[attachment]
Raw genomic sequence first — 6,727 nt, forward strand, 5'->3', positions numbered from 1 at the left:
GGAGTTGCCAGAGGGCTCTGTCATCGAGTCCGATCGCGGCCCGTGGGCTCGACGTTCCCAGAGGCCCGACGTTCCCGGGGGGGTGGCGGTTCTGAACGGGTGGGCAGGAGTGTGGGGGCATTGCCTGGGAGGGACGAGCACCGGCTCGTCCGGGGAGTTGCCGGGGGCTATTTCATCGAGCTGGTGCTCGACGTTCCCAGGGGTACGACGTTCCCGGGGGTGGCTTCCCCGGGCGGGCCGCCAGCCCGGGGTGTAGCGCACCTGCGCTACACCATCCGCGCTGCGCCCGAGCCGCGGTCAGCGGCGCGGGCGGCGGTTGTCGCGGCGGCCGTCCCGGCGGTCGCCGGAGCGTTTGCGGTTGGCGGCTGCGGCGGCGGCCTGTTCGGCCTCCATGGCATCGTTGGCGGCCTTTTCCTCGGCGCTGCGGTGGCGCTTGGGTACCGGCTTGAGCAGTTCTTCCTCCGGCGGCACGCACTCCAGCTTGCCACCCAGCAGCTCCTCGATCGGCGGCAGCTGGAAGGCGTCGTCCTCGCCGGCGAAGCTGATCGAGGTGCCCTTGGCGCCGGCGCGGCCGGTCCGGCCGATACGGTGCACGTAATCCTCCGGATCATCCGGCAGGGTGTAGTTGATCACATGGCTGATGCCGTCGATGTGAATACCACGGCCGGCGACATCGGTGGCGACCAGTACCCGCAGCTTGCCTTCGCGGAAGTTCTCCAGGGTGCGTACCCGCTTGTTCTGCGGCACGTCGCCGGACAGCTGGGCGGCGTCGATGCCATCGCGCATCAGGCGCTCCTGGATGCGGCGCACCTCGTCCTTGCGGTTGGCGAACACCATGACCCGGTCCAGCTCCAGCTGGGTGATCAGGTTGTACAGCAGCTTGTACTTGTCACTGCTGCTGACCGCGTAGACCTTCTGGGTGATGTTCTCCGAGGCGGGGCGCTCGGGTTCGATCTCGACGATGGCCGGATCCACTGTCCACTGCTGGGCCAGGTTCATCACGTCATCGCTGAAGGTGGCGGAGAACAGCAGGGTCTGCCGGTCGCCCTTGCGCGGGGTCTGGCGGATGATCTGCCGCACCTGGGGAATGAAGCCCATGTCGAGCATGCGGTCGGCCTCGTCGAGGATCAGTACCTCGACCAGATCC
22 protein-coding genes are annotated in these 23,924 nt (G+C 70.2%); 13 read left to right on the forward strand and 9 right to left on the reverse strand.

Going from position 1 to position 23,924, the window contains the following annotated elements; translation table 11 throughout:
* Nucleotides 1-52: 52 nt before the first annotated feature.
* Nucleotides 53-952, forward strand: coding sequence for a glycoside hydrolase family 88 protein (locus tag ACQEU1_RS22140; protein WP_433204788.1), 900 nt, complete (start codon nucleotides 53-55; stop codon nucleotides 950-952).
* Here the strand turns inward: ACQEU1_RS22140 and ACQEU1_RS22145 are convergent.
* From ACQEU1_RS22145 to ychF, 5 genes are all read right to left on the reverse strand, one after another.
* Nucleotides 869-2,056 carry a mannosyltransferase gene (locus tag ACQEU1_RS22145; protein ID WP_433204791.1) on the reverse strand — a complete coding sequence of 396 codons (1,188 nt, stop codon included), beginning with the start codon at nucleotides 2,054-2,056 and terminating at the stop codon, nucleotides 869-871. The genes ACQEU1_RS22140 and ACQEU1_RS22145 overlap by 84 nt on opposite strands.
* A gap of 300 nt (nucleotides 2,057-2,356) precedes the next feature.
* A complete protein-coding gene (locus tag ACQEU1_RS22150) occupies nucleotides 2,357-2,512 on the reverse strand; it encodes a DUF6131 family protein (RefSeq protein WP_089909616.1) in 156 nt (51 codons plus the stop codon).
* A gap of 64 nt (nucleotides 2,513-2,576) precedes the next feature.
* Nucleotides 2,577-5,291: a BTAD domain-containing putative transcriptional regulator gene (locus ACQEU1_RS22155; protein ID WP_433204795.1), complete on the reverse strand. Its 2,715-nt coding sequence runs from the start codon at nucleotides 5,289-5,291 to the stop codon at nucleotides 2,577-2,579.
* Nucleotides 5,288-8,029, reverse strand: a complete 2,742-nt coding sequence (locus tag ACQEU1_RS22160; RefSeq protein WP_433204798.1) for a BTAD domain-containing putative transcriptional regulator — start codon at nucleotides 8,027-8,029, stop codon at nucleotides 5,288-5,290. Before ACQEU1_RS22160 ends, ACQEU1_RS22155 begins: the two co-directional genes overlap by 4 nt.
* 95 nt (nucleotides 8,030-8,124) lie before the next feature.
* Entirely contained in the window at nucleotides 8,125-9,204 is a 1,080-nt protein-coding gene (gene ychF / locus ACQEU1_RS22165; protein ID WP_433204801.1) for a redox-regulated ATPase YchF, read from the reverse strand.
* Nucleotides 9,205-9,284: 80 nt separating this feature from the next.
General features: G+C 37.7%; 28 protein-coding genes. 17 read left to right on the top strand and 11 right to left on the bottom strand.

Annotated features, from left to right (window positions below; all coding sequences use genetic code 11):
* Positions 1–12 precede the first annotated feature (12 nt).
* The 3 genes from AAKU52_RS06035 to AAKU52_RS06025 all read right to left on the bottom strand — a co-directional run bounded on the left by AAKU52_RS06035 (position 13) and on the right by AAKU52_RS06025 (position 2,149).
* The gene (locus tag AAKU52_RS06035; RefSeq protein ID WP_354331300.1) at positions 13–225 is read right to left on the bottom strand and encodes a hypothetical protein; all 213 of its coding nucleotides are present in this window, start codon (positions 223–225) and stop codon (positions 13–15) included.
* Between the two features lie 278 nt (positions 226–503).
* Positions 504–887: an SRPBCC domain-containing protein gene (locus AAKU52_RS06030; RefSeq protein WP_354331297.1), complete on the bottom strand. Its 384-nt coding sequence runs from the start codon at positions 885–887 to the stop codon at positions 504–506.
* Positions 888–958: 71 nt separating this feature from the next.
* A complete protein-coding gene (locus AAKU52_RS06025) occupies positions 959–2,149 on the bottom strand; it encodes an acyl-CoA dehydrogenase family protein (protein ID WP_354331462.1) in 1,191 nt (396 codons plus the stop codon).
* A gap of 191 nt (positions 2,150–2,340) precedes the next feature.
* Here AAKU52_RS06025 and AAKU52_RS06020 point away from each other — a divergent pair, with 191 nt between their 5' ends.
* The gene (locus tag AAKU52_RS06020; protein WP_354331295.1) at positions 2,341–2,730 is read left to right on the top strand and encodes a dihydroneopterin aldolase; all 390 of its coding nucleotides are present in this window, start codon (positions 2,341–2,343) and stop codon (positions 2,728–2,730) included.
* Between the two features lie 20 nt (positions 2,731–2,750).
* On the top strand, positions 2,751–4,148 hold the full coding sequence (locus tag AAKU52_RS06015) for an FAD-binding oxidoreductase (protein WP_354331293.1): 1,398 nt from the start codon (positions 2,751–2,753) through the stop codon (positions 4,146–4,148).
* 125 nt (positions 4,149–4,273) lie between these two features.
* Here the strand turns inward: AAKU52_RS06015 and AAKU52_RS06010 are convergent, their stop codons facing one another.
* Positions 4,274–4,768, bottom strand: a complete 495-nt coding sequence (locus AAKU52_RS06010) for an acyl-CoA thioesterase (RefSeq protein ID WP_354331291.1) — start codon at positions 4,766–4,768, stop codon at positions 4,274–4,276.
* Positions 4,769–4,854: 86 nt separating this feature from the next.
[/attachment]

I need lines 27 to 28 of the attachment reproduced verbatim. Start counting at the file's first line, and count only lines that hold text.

* A gap of 191 nt (positions 2,150–2,340) precedes the next feature.
* Here AAKU52_RS06025 and AAKU52_RS06020 point away from each other — a divergent pair, with 191 nt between their 5' ends.